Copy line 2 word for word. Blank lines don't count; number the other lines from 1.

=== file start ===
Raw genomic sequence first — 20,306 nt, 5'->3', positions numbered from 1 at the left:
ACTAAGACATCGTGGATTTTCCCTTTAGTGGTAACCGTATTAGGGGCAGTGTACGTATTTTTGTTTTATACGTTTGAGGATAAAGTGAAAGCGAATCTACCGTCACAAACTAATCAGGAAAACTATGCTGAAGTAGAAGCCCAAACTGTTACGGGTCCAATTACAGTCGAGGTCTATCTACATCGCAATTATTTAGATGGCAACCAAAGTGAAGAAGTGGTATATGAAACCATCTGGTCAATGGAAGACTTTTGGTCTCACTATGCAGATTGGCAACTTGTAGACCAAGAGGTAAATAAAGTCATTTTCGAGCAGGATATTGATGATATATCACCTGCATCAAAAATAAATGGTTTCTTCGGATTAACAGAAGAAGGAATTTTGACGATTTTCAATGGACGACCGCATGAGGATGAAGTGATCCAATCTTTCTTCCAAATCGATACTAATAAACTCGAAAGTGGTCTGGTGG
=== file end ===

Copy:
ACTAAGACATCGTGGATTTTCCCTTTAGTGGTAACCGTATTAGGGGCAGTGTACGTATTTTTGTTTTATACGTTTGAGGATAAAGTGAAAGCGAATCTACCGTCACAAACTAATCAGGAAAACTATGCTGAAGTAGAAGCCCAAACTGTTACGGGTCCAATTACAGTCGAGGTCTATCTACATCGCAATTATTTAGATGGCAACCAAAGTGAAGAAGTGGTATATGAAACCATCTGGTCAATGGAAGACTTTTGGTCTCACTATGCAGATTGGCAACTTGTAGACCAAGAGGTAAATAAAGTCATTTTCGAGCAGGATATTGATGATATATCACCTGCATCAAAAATAAATGGTTTCTTCGGATTAACAGAAGAAGGAATTTTGACGATTTTCAATGGACGACCGCATGAGGATGAAGTGATCCAATCTTTCTTCCAAATCGATACTAATAAACTCGAAAGTGGTCTGGTGG